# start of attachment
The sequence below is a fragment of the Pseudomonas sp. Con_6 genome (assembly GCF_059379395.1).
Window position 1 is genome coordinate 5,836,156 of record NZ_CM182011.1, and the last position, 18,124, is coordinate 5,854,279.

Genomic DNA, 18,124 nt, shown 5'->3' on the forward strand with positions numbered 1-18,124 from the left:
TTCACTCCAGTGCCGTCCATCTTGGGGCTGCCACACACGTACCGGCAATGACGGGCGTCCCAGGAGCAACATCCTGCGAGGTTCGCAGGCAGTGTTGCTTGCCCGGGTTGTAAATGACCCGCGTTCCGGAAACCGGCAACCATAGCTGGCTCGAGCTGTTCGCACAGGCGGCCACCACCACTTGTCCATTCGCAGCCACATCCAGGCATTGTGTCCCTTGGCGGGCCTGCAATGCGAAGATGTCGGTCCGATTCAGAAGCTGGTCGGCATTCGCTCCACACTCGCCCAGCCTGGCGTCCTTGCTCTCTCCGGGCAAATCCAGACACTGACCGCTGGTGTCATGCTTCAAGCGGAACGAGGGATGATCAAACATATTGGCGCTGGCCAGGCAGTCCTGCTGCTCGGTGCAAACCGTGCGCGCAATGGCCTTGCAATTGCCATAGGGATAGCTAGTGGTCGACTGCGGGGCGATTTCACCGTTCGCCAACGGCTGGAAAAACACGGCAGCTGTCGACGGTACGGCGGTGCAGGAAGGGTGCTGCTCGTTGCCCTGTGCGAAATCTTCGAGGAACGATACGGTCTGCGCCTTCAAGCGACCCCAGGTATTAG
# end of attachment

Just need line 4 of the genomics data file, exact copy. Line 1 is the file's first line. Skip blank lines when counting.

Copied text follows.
TTCACTCCAGTGCCGTCCATCTTGGGGCTGCCACACACGTACCGGCAATGACGGGCGTCCCAGGAGCAACATCCTGCGAGGTTCGCAGGCAGTGTTGCTTGCCCGGGTTGTAAATGACCCGCGTTCCGGAAACCGGCAACCATAGCTGGCTCGAGCTGTTCGCACAGGCGGCCACCACCACTTGTCCATTCGCAGCCACATCCAGGCATTGTGTCCCTTGGCGGGCCTGCAATGCGAAGATGTCGGTCCGATTCAGAAGCTGGTCGGCATTCGCTCCACACTCGCCCAGCCTGGCGTCCTTGCTCTCTCCGGGCAAATCCAGACACTGACCGCTGGTGTCATGCTTCAAGCGGAACGAGGGATGATCAAACATATTGGCGCTGGCCAGGCAGTCCTGCTGCTCGGTGCAAACCGTGCGCGCAATGGCCTTGCAATTGCCATAGGGATAGCTAGTGGTCGACTGCGGGGCGATTTCACCGTTCGCCAACGGCTGGAAAAACACGGCAGCTGTCGACGGTACGGCGGTGCAGGAAGGGTGCTGCTCGTTGCCCTGTGCGAAATCTTCGAGGAACGATACGGTCTGCGCCTTCAAGCGACCCCAGGTATTAG